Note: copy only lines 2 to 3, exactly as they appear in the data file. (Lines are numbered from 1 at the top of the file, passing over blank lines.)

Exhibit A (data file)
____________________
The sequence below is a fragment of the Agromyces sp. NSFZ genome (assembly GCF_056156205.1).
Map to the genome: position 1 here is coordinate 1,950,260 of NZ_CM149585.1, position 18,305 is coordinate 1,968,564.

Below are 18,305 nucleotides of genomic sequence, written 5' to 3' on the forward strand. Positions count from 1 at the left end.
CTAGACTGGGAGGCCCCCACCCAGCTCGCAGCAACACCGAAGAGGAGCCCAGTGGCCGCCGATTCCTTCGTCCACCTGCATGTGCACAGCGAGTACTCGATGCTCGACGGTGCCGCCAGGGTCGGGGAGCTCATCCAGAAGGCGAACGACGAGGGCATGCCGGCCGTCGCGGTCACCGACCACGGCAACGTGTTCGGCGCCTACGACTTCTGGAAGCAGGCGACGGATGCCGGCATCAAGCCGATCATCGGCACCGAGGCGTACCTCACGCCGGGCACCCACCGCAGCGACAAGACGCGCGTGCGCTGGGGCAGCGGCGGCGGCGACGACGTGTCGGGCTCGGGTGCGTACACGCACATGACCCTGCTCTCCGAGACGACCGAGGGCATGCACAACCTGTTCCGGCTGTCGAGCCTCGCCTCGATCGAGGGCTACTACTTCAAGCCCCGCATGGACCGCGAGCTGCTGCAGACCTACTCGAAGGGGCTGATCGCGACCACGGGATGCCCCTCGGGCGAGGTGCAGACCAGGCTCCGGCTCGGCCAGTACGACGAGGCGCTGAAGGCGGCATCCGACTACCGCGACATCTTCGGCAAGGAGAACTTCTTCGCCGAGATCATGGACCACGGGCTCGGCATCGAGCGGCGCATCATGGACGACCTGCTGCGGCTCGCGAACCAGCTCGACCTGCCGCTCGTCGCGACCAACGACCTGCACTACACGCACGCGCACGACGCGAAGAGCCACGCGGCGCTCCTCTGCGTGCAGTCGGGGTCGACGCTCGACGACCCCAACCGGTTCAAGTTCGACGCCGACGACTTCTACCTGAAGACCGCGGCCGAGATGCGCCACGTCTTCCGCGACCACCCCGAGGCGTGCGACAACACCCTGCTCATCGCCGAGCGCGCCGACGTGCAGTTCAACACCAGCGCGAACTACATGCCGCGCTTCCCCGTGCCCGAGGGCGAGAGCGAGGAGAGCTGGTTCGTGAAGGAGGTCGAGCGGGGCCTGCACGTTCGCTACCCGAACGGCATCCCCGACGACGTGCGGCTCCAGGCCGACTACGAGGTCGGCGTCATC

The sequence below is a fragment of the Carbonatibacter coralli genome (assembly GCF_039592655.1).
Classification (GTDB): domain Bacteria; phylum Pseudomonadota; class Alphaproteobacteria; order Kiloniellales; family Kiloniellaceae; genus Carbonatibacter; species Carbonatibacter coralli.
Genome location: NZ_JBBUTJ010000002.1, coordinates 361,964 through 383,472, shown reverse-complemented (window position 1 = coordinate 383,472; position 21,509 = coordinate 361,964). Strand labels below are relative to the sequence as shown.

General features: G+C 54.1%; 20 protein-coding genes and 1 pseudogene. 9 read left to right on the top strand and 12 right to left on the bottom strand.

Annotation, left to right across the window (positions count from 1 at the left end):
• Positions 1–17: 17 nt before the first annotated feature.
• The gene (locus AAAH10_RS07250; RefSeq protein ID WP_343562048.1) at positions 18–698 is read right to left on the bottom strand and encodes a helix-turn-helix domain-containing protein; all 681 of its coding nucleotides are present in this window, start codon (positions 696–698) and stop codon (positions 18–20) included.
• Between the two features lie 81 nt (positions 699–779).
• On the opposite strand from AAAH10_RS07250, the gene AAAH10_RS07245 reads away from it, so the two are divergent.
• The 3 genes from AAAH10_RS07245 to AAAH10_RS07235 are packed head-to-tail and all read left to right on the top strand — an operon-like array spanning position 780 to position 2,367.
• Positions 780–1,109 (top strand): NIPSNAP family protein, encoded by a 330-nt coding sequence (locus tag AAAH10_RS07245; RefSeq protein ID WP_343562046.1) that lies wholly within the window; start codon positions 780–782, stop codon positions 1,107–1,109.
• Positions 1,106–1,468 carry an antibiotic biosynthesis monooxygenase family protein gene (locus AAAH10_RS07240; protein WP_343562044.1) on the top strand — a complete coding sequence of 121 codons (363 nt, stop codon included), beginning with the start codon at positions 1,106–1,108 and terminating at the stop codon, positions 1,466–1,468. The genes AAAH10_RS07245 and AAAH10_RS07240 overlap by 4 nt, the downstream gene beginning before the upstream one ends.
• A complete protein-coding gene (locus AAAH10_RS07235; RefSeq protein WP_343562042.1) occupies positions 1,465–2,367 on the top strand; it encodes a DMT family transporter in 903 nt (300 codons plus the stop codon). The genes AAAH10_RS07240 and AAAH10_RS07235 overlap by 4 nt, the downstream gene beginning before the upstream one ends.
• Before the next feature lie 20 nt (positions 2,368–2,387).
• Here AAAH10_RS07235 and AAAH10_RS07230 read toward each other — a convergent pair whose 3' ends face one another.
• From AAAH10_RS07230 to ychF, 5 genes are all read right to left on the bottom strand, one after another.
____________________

Map to the genome: position 1 here is coordinate 1,950,260 of NZ_CM149585.1, position 18,305 is coordinate 1,968,564.

Below are 18,305 nucleotides of genomic sequence, written 5' to 3' on the forward strand. Positions count from 1 at the left end.